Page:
I got into teaching purely by accident. My husband is the one who felt called to teach. I was not interested. I spent all my days home schooling our girls, which I loved. But I had no desire to attempt to capture and hold the attention of more than, say, two students at a time.
My husband applied at a few schools between 2004 and 2006 and had no takers (his desire was not matched by classroom experience). Then, last summer, God led us to move many, many miles from home in order to be a part of a brand new school in Colorado.
The thing is, since it was a brand new school, it needed lots of new teachers. So, as a favor to the school and an act of solidarity with my husband, I signed on to teach a few English classes. I was anxious, sure I’d fail, horrified that I’d scar these kids for life. And absolutely positive that I’d hate every minute of it.
(Great attitude, I know. Don’t you wish your kids were in my classes?)
I’m still not sure whether I’ve scarred anyone for life, but I knew from the first half hour in that classroom that I most assuredly did not hate this teaching thing. Even when the kids were squirrelly little terrors (one class was chock-full of seventh graders), I was energized and pretty much full to the brim with joy.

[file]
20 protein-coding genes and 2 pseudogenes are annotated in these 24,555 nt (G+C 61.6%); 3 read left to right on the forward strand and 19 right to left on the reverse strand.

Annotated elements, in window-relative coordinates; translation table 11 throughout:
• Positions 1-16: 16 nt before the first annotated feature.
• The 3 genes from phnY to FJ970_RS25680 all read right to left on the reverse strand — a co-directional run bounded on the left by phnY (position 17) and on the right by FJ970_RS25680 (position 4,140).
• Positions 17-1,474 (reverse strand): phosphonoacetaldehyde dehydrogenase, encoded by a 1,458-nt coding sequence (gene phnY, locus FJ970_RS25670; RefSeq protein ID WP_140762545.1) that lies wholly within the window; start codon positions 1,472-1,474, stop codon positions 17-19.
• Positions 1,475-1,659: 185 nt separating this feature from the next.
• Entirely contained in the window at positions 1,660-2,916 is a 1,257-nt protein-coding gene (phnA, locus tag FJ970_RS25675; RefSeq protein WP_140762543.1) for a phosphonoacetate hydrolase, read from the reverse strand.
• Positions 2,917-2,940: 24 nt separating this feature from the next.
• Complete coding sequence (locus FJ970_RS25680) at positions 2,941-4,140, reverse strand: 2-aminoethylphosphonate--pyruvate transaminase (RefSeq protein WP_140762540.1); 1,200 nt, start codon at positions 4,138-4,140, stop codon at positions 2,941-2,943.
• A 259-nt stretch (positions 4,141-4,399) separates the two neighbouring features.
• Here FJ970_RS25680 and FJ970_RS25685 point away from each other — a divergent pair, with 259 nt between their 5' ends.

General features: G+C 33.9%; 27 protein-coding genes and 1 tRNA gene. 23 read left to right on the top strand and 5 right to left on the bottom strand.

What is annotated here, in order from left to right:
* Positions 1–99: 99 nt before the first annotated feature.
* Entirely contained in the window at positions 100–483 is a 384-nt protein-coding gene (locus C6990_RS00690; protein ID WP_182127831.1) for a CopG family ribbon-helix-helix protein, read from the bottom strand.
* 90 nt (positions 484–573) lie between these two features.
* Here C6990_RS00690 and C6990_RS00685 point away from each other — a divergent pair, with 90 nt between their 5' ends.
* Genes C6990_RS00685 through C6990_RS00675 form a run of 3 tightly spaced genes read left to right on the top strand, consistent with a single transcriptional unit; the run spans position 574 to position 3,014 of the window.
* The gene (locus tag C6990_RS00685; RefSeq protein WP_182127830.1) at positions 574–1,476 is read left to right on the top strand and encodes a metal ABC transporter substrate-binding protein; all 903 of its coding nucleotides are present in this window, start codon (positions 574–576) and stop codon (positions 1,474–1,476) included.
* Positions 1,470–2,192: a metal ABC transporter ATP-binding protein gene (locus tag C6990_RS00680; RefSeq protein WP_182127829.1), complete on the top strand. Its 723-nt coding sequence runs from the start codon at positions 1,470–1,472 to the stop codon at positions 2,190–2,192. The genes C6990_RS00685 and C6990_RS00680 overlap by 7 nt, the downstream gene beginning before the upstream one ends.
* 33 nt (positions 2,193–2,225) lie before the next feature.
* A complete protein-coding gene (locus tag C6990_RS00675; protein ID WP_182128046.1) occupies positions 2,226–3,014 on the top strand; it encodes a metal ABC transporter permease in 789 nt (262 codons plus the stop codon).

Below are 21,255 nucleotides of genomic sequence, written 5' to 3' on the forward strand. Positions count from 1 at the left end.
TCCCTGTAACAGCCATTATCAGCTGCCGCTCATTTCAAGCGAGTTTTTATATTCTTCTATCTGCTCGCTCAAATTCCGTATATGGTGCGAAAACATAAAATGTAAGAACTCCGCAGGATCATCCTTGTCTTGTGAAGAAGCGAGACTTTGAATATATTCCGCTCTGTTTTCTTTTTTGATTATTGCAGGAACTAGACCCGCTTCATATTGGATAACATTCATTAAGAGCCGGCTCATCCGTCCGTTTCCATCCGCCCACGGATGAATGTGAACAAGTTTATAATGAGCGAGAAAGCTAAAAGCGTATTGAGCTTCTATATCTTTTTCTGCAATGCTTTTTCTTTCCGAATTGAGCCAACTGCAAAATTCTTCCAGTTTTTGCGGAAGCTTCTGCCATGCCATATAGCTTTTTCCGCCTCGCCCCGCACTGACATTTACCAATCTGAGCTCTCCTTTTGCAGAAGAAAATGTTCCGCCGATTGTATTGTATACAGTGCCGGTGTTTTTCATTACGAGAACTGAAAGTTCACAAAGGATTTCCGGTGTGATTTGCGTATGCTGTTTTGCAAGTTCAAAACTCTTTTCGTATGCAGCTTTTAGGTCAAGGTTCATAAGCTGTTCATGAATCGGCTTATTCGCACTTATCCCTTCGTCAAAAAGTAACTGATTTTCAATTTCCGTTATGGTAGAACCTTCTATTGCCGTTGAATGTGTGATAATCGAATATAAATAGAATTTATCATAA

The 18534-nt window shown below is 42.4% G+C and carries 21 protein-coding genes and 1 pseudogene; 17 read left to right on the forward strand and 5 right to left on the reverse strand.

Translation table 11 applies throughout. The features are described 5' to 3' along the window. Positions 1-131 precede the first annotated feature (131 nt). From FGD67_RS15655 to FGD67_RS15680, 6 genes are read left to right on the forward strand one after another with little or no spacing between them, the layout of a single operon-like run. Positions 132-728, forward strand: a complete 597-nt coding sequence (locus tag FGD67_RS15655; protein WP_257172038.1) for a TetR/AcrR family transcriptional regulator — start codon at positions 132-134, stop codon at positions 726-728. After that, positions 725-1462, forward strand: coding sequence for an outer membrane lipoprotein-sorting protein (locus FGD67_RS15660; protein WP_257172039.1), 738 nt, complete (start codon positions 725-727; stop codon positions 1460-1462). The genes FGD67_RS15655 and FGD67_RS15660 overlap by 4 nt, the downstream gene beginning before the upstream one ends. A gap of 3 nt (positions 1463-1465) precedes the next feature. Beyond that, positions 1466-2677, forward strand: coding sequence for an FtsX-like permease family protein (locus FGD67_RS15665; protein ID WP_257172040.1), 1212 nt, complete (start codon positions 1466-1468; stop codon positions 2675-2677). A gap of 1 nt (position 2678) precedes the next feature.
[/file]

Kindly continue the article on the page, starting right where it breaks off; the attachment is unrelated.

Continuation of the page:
I have two reasons, both simple.
First, I love kids. Head over heels, over the moon, I love them. I love to hear them say they “can’t” write and then show them that they really can, even though it never gets easy. I love to see their surprise when they realize they’re enjoying a book that was written in the 19th century, set in the 18th century. I love it when a parent emails me and tells me that she’s afraid her son won’t be able to get through the book he’s chosen for his book report; and I tell her to sit back and watch him triumph over what he (and she) thinks is impossible; and she does; and he does. I’ve got chills right now, just sitting here remembering.
Second, I love words. Put them in poetry, prose, essays, or transcendent, brilliant books like To Kill a Mockingbird, Gilead, Peace Like a River, Light in August or even The Velveteen Rabbit. I don’t care where I find them, read them, hear them, or write them, I love words. There is nothing quite like the feeling of finding precisely the right word. Unless it’s reading someone else’s precisely-right words. Words can be brusque, brutal, harsh, cruel. They can soothe, comfort, heal, inspire. Some words are inherently hilarious. Like flibbertigibbet. Come on, you know you just laughed.
So, now I spend my days with fabulous kids and marvelous words. It’s the very definition of a happy accident.